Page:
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1. Introduction

In this quick tutorial, we're going to learn about the differences between @Component, @Repository, @Service annotations, in the Spring Framework.

Further reading:

Guide to Spring @Autowired

A guide to the most commonest usage of Springs @Autowired annotation and qualifiers

The Spring @Qualifier Annotation

@Autowired alone isn't sometimes enough to disambiguate dependencies. You can wire more exactly using the @Qualifier annotation. @Primary can also help.

2. Spring Annotations

In most typical applications, we have distinct layers like data access, presentation, service, business, etc.

And, in each layer, we have various beans. Simply put, to detect them automatically,  Spring uses classpath scanning annotations.

Then, it registers each bean in the ApplicationContext.

Here's a quick overview of a few of these annotations:

  • @Component is a generic stereotype for any Spring-managed component
  • @Service annotates classes at the service layer
  • @Repository annotates classes at the persistence layer, which will act as a database repository

We already have an extended article about these annotations. So we'll keep the focus only on the differences between them.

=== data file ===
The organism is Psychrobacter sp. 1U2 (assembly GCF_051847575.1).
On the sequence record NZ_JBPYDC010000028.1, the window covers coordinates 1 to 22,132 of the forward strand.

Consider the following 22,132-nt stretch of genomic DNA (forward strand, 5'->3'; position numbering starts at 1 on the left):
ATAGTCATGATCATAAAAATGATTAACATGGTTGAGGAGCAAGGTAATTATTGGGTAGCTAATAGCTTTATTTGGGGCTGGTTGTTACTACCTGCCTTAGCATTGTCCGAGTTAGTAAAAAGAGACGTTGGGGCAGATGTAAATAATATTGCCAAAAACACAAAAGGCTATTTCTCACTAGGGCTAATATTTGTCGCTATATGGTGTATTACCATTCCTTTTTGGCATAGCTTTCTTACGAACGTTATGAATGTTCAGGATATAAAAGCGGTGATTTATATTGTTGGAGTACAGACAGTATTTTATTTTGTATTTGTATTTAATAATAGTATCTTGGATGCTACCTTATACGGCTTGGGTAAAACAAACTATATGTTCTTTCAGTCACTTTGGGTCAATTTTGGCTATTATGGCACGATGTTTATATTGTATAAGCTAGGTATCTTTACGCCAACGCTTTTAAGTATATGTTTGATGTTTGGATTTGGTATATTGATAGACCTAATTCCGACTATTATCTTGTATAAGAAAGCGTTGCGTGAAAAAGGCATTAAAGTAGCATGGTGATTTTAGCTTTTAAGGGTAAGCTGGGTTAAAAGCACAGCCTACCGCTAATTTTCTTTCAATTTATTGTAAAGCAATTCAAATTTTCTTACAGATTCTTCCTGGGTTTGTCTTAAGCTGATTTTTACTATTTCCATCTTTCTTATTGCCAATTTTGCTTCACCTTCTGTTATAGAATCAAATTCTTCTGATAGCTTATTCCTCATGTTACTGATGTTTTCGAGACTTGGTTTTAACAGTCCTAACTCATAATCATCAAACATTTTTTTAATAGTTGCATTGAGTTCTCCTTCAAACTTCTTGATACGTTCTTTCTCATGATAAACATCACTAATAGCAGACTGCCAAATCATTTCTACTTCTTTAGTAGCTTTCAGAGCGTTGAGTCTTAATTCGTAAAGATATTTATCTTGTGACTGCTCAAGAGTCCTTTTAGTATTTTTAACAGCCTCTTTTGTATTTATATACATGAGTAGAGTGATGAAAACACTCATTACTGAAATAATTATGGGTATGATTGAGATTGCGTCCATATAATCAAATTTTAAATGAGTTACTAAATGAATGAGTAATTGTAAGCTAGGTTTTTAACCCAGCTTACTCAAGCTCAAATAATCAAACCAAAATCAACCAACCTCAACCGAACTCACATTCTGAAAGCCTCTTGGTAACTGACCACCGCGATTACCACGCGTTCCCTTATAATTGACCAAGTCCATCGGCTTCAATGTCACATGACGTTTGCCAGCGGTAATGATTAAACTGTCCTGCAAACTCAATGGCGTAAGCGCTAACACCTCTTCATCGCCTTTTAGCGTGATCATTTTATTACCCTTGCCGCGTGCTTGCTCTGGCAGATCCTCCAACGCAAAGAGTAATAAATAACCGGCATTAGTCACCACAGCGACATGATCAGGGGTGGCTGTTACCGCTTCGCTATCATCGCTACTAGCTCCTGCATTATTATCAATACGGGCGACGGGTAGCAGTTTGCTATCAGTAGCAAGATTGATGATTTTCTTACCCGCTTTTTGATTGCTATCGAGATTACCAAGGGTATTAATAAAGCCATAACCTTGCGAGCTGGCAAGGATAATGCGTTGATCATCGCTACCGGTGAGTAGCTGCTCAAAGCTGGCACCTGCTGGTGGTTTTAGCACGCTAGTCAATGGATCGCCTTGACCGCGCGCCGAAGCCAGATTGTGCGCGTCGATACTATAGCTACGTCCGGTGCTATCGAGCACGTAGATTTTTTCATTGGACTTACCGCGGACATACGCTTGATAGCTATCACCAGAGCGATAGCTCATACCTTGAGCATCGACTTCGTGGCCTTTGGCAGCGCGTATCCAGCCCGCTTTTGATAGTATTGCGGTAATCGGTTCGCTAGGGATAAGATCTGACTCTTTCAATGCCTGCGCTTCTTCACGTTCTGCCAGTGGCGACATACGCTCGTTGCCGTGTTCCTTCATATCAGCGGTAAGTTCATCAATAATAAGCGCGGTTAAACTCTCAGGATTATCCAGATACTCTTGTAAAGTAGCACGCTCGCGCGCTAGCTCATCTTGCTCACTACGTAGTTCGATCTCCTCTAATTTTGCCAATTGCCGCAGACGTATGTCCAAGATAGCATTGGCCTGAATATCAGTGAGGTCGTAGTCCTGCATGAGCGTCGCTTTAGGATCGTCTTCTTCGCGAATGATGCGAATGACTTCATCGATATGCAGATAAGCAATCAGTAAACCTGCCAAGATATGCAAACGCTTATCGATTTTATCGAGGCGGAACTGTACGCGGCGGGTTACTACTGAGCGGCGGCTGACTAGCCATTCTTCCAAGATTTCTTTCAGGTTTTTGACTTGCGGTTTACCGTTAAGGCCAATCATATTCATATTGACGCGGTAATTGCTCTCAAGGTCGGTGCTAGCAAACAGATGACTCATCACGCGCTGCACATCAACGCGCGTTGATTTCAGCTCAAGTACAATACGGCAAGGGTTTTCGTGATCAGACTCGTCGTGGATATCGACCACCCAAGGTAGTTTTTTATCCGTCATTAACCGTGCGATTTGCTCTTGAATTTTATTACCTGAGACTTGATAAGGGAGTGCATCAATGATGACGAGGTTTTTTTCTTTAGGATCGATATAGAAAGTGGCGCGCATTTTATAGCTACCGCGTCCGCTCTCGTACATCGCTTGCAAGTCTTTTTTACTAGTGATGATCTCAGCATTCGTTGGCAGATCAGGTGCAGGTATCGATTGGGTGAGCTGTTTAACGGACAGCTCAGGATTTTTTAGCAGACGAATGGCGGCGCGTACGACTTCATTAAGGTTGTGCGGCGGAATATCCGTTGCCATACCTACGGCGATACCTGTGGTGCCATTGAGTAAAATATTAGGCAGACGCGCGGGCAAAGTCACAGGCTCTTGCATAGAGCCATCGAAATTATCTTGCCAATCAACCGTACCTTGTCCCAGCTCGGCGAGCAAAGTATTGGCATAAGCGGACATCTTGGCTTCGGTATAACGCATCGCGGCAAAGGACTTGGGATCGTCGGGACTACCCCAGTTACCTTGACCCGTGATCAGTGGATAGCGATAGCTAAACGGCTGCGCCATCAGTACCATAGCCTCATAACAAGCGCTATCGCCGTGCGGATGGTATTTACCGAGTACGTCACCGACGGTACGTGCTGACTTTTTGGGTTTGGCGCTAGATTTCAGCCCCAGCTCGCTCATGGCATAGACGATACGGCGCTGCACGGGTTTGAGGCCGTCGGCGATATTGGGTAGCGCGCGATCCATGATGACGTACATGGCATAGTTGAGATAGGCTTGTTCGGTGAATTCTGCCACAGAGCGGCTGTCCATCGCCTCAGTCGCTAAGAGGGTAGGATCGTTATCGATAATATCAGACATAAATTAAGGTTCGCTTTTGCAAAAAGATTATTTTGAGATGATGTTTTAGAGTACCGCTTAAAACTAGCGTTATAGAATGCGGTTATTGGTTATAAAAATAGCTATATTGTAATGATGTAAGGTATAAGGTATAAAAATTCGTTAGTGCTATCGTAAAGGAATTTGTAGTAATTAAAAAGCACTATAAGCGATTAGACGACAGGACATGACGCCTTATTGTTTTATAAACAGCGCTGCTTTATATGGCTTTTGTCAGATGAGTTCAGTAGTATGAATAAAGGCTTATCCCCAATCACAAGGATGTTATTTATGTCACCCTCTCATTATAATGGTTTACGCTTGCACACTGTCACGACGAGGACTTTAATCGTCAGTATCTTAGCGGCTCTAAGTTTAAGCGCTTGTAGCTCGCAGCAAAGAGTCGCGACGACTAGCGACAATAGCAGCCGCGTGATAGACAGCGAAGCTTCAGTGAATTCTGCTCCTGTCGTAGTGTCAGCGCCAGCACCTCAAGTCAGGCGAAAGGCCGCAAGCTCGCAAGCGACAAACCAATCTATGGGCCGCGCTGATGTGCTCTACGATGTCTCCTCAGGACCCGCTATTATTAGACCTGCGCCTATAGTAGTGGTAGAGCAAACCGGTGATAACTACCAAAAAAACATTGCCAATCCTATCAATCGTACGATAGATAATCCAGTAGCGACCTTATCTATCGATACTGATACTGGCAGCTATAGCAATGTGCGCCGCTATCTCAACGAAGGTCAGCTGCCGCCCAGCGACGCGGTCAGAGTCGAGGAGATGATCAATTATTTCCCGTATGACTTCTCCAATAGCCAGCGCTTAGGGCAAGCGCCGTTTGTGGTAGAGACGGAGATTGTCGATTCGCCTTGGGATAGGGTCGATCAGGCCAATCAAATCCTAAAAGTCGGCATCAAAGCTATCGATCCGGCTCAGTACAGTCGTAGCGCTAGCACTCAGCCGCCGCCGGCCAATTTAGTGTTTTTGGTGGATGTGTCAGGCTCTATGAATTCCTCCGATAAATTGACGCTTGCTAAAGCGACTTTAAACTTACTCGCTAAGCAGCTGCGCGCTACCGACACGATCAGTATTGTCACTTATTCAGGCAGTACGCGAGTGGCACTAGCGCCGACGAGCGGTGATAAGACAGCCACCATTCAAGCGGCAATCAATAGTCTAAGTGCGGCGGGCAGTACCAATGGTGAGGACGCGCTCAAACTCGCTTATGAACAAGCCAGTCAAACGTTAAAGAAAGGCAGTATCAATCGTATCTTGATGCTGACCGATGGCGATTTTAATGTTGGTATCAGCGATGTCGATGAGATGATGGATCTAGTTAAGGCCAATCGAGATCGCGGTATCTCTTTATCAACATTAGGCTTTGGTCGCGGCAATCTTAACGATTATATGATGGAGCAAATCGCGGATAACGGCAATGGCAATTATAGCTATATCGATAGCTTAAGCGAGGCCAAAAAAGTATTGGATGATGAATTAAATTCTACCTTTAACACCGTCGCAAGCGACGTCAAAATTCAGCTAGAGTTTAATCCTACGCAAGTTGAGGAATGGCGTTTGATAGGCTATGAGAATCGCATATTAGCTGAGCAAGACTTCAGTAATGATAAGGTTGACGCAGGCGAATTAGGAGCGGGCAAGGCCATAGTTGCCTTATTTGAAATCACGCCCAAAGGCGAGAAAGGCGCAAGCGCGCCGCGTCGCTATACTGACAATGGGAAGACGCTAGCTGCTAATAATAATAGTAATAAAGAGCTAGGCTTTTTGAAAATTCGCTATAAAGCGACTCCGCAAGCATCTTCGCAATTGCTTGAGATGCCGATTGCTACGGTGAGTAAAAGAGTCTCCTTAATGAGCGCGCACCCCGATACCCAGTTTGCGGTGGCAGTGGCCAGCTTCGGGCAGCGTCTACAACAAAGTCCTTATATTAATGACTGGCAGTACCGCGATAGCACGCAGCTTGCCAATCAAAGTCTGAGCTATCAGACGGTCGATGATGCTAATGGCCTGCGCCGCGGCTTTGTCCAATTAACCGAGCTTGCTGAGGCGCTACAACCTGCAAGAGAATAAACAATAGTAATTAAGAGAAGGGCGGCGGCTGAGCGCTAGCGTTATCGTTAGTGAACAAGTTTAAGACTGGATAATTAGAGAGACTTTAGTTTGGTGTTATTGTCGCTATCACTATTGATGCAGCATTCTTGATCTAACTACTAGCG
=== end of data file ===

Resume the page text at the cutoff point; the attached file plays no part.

3. What's Different?

The major difference between these stereotypes is they are used for different classification. When we annotate a class for auto-detection, then we should use the respective stereotype.

Now, let's go through them in more detail.

3.1. @Component

We can use @Component across the application to mark the beans as Spring's managed components. Spring only pick up and registers beans with @Component  and doesn't look for @Service and @Repository in general.

They are registered in ApplicationContext because they themselves are annotated with @Component:

public @interface Service {
public @interface Repository {

@Service and @Repository are special cases of @Component. They are technically the same but we use them for the different purposes.

3.2. @Repository

@Repository’s job is to catch persistence specific exceptions and rethrow them as one of Spring’s unified unchecked exception.

For this Spring provides PersistenceExceptionTranslationPostProcessor, that requires to add in our application context:

<bean class=

This bean post processor adds an advisor to any bean that’s annotated with @Repository.

3.3. @Service

We mark beans with @Service to indicate that it's holding the business logic. So there's not any other specialty except using it in the service layer.

4. Conclusion

In this write-up, we learned about the differences between  @Component, @Repository, @Service annotations. We examined each annotation separately with the areas of their use.

As a conclusion, it's always a good idea to choose the annotation-based on their layer conventions.


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